Italian director Elia Romanelli explores people's contrasting ideas of Venice through his latest film Venice Elsewhere
The 65-minute film captures people's imaginative ideas about Venice
With its 116 islands, winding waterways, cobbled courtyards, beautiful architecture, and tiny back streets, Venice is one of the most picturesque and recognisable cities in the world. Now, imagine Venice in a different setting, maybe as a small village or Venice as a hotel or a bar on the outskirts of a city. It's these swapped identities of Venice that are explored in Italian director Elia Romanelli’s film Venice Elsewhere. The film was screened at the recently concluded Mumbai International Film Festival.
The 65-minute film takes us on a journey into the fantasy that has been created around the city. We are introduced to many people on screen with a dream to visit Venice but haven't been there owing to their circumstances. They are however convinced with their imaginative image of the city. For some, it is a beautiful parlour in Zagreb, a giant mall in Istanbul, a Romanian village with more sheep than people, a waterway in the periphery of Berlin, and much more.
“The film is a reflection of identity and imagination. Europe has a strong identity with immediately recognisable icons and Venice is an iconic city with many territorial symbols. I wanted to attempt to redesign Venice. I wanted to find the original Venice again, perhaps the one that came forth from a willful act of the imagination,” says Elia, who is an anthropologist and took about six years to complete the film. The film captures people's different imaginations of Venice. For example, a young Turkish couple who are about to get married dream of a honeymoon in Venice, they find a fake version of it at an Istanbul shopping mall.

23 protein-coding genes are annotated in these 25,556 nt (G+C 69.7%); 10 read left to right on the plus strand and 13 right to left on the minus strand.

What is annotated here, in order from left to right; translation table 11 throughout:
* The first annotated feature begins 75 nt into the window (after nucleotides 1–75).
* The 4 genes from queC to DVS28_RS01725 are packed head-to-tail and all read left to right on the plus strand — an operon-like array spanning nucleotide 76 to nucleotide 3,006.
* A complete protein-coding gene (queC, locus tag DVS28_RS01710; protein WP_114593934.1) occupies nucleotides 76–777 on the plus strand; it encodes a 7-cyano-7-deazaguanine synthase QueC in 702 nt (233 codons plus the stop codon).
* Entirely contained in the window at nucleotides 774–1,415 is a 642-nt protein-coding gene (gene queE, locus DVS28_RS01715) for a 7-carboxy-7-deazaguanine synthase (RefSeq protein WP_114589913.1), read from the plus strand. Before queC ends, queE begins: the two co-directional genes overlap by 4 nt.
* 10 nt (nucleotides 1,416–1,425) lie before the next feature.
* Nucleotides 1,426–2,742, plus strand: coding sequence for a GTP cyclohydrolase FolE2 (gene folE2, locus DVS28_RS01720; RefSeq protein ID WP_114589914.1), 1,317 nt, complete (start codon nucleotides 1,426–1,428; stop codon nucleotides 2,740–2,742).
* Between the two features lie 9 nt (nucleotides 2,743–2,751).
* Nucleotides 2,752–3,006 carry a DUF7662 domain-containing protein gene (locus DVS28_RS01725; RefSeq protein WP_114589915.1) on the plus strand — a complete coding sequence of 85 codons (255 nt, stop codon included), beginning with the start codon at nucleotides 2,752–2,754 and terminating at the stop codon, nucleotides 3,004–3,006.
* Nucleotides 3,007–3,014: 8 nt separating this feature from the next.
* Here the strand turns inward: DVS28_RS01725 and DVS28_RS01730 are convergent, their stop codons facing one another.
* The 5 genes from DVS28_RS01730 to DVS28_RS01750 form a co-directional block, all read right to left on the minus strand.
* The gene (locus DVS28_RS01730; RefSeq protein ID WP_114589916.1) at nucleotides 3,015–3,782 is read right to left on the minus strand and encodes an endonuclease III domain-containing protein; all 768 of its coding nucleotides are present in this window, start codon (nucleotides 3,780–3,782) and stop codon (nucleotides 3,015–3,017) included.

“We were very keen to make it our best work. Showing imagination is not easy and it is not an easy subject, especially if you are shooting something in Italy. It took a lot of time to arrange finances and resources. We took three years to shoot only one half of the story because we decided to shoot till we were sure about everything we wanted,” explains the director. With an illustrious career as a filmmaker, Elia has made some award-winning films like Lën. Pensieri e storie di tre artisti gardenesi, Aqua salsa. Racconti di donne in voga, and Uromastyx Meliensis among many others.
Clearly, Elia’s imaginative Venices are far from Piazza San Marco, the Rialto Bridge and the black gondola gliding down green canals, yet they all look convincing with the reflection of human identities, cultures, tastes and much more.
Yes, Elia’s Venice Elsewhere prospers with human imagination as men and women give life to their own idea of Venice while the real city is shown suspended between its exceptional floods and a human desert of contagion. We caught up with the director over a zoom call almost at the midnight to Indian time to talk about the city and why he wanted to create Venice of his imagination elsewhere.
“When I conceived this idea I hoped to meet people who dissuade me from the ephemeral idea of Venice. I wanted people to tell me their idea of Venice and it’s their imaginations and anti-historic viewpoints that we follow in this film,” Elia insists.
The film is touring international film festivals and Elia tells us that he needed reactions from a global audience for the film. “The line between different cinemas is being blurred now. We have amazing films being made in every country and I have to admit that with Venice Elsewhere it was important that it goes out and meets more people. I wanted true reactions and questions from people,” he confesses and adds that the audience too wants to see global cinema, “There is not much risk in making films because there is an audience for every work. You just need to have a fair approach.” Is there any place that you want to visit or create elsewhere? “India and Australia. I am fascinated with these two countries,” laughs the director as he signs off.